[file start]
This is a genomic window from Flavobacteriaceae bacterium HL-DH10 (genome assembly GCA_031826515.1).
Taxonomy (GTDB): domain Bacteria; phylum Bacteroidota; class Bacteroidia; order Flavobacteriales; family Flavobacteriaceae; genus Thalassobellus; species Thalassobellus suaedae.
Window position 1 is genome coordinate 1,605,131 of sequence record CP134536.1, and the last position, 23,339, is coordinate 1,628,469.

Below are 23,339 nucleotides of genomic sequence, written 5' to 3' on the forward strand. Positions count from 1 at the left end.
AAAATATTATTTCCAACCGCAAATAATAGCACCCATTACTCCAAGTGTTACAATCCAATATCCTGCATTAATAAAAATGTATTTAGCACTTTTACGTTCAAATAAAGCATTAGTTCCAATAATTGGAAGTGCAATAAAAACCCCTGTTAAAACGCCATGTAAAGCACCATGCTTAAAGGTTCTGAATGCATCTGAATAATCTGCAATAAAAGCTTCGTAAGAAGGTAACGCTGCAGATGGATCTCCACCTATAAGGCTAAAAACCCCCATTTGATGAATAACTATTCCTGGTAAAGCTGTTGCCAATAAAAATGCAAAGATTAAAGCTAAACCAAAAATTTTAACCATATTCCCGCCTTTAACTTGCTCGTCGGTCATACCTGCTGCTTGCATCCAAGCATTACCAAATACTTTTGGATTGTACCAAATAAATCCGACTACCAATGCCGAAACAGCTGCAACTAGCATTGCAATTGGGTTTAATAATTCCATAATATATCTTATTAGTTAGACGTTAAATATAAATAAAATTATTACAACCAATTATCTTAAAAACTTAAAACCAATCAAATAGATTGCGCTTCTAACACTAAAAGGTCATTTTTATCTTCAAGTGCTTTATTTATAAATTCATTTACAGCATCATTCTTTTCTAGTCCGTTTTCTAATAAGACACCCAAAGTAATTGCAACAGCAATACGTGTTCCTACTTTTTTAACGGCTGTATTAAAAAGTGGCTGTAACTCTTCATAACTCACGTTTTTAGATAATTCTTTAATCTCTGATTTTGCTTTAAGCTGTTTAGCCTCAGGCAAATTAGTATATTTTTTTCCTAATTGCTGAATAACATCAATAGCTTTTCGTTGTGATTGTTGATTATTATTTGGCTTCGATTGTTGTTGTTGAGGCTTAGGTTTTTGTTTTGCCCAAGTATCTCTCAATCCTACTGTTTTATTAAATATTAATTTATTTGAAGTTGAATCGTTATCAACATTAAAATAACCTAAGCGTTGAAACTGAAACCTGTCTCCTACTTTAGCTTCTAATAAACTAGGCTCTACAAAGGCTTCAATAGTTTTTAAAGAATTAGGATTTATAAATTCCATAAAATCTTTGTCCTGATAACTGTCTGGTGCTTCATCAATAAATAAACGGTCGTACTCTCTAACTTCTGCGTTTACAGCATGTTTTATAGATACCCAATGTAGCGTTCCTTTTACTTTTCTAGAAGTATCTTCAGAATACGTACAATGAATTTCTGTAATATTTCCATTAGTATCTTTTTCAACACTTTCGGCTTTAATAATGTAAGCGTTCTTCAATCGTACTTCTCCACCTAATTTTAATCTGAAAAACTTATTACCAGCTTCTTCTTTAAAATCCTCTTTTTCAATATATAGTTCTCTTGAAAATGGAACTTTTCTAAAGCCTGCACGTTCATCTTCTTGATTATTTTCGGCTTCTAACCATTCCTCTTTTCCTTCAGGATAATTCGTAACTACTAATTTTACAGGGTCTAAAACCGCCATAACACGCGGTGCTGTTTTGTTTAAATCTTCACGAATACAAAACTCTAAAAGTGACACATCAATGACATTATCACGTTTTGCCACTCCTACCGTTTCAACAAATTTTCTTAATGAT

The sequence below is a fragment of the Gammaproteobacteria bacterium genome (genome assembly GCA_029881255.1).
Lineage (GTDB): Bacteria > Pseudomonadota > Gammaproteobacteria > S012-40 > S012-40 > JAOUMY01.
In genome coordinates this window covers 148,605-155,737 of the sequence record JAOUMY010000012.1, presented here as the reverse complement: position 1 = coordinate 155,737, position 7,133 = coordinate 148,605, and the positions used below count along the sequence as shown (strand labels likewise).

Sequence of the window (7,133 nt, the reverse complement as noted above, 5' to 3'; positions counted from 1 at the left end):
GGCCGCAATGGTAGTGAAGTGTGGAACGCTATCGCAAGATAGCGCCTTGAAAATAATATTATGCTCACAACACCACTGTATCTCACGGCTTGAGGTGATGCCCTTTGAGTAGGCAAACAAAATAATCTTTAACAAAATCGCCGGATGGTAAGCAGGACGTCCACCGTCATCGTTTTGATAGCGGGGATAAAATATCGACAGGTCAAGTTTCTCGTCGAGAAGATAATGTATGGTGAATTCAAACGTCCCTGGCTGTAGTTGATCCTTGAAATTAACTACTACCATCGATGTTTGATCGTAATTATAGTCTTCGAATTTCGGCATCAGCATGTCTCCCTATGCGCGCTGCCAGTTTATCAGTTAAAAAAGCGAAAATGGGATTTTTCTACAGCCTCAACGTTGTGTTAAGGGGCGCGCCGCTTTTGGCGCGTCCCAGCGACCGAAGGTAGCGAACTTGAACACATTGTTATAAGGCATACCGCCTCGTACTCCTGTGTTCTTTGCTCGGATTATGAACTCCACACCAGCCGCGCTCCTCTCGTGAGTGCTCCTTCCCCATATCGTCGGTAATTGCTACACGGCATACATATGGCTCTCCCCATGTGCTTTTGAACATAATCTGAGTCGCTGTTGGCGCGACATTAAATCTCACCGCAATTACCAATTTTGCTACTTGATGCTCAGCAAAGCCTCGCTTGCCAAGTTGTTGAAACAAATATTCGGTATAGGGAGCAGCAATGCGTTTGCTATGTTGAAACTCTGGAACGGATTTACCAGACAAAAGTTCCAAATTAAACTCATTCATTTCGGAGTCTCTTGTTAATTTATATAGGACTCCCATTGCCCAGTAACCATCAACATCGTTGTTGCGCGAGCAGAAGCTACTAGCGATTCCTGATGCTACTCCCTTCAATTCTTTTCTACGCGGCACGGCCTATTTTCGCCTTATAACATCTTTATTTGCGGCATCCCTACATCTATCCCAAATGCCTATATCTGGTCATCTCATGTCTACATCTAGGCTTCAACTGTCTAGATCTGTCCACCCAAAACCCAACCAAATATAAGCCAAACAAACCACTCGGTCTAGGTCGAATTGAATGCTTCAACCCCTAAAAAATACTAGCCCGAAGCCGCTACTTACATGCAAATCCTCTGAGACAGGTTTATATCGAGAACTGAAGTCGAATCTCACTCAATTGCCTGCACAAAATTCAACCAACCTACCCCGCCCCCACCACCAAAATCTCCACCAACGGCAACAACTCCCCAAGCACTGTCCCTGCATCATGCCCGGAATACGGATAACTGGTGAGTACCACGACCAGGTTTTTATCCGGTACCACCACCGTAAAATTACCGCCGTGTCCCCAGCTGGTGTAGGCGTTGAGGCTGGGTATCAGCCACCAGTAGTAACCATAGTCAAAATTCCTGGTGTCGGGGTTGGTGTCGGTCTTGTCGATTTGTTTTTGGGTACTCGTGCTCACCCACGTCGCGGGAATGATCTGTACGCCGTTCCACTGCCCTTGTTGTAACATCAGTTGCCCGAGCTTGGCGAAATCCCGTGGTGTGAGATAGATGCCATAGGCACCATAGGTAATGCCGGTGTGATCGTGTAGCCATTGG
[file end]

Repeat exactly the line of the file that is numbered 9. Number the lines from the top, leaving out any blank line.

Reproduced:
Sequence of the window (7,133 nt, the reverse complement as noted above, 5' to 3'; positions counted from 1 at the left end):